By Daniel Kahneman. Farrar

We overestimate the importance of whatever it is we’re thinking about. We misremember the past and misjudge what will make us happy. In this comprehensive presentation of a life’s work, the world’s most influential psychologist demonstrates that irrationality is in our bones, and we are not necessarily the worse for it.


Britain’s Crucial Role in the American Civil War.

By Amanda Foreman

Which side would Great Britain support during the Civil War? Foreman gives us an enormous cast of characters and a wealth of vivid description in her lavish examination of a second battle between North and South, the trans-Atlantic one waged for British hearts and minds.


The poet John Ashbery was honored for his lifetime of work.


  • Jesmyn Ward描写飓风卡特林娜的小说Salvage the Bones因其犀利的卓尔不凡的比喻赢得本年度美国国家图书奖小说奖;
  • Nikky Finney的Head Off and Split获国家图书奖诗歌奖;
  • Thanhha Lai的Inside Out and Back Again 获青少年文学奖;
  • Stephen Greenblatt的传记The Swerve: How the World Became Modern获非虚构类图书奖;
  • 诗人John Ashbery获颁美国文学杰出贡献奖(The award for Distinguished Contribution to American Letters)【John Ashbery已经出版了 20多部诗集,获得过一次普利策奖( Pulitzer Prize)和一次国家图书奖。

以下是一篇来自BBC NEWS的报道:

Salvage the Bones wins US National Book Award

A novel about a Mississippi family confronting Hurricane Katrina has won the US National Book Award for fiction.

The judges praised Jesmyn Ward’s Salvage the Bones for its use of “piercing metaphor and simile”.

Nikky Finney’s Head Off and Split took the poetry prize, while Thanhha Lai’s Inside Out and Back Again won the award for young people’s literature.

Stephen Greenblatt’s The Swerve, about Latin poet Lucretius, triumphed in the non-fiction category.

Author Ward (far right) was in Mississippi with her family when Hurricane Katrina hit

In her acceptance speech, Ward said the death of her younger brother – who was hit by a drunk driver when she was in college – had inspired her to become a writer.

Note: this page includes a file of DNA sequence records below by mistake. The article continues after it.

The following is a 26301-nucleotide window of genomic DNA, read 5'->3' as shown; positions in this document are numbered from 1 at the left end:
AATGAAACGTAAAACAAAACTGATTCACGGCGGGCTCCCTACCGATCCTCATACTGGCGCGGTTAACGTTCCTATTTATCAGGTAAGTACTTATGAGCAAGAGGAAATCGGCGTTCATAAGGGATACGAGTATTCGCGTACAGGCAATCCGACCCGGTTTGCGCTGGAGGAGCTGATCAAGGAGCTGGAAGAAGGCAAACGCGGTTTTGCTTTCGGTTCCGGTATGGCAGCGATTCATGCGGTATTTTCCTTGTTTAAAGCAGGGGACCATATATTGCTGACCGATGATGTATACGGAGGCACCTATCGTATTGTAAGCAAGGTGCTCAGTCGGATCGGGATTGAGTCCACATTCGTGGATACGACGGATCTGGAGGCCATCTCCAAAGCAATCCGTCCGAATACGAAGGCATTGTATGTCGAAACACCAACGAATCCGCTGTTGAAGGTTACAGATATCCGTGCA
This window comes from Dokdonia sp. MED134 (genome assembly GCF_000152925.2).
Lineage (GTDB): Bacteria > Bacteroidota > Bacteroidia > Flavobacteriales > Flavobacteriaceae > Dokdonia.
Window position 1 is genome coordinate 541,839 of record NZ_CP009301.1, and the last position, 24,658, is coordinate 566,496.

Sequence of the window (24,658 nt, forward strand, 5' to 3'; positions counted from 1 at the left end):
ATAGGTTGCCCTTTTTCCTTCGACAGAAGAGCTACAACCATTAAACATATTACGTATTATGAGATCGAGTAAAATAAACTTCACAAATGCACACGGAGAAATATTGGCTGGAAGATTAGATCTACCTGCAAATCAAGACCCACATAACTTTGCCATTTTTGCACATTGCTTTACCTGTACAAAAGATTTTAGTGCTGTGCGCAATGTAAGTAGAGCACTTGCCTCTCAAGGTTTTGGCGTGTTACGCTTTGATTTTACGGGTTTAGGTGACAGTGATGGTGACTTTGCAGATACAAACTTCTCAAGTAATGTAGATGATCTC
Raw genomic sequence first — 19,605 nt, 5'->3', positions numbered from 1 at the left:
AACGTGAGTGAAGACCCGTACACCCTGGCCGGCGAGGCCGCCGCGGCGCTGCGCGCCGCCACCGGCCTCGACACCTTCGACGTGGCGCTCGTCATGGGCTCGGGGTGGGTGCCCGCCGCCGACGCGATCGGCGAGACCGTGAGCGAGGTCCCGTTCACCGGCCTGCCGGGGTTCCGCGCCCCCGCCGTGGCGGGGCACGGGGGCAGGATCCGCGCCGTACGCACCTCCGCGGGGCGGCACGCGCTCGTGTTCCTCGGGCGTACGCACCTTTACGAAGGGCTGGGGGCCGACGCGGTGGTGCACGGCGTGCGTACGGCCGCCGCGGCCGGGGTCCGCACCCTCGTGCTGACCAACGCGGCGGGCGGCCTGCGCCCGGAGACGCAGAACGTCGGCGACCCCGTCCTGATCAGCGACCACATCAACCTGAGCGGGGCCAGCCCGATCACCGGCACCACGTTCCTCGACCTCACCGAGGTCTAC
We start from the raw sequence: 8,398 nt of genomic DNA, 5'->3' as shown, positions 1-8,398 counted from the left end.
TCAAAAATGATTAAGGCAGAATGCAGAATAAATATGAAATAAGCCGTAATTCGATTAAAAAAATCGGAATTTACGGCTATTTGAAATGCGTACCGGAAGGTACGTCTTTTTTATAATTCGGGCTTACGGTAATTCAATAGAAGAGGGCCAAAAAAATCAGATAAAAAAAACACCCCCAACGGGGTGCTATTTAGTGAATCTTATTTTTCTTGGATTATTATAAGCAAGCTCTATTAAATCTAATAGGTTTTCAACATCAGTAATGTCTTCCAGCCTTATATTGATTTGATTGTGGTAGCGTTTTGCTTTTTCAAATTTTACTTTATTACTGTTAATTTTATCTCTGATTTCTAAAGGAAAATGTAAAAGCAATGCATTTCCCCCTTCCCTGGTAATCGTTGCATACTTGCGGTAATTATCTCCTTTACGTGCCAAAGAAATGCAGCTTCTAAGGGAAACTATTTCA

She said she realised life was a “feeble, unpredictable thing,” but that books were a testament of strength in the face of a punishing world.

Greenblatt, tearful in victory, noted the miracle of words in making an ancient poet such as Lucretius matter so greatly centuries later.

University of Kentucky creative writing professor Finney also gave a poetic acceptance speech for her work, which delves into African-American life.

Actor John Lithgow, the show’s host, called it “the best acceptance speech for anything that I’ve heard in my entire life”.

The winners of the awards – which are among the most prestigious in US publishing – each received $10,000 (£6,400).

The awards were hit by controversy last month when the nominees were first announced and author Lauren Myracle mistakenly appeared on the shortlist, in the young people’s literature category, for her book Shine.

The book was withdrawn after the National Book Foundation cited a “miscommunication”. It appeared Myracle’s book had been confused with Franny Billingsley’s similar-sounding novel Chime.

Shortly after, the Foundation welcomed Shine back into the category “based on its merits”, but Myracle was asked to withdraw a number of days later “to preserve the integrity of the award”, the author said.

2011诺贝尔文学奖获得者:Tomas Transtroemer

【BBC News】

Swedish poet Transtroemer wins Nobel Literature Prize

Swedish poet Tomas Transtroemer has been awarded the 2011 Nobel Prize for Literature.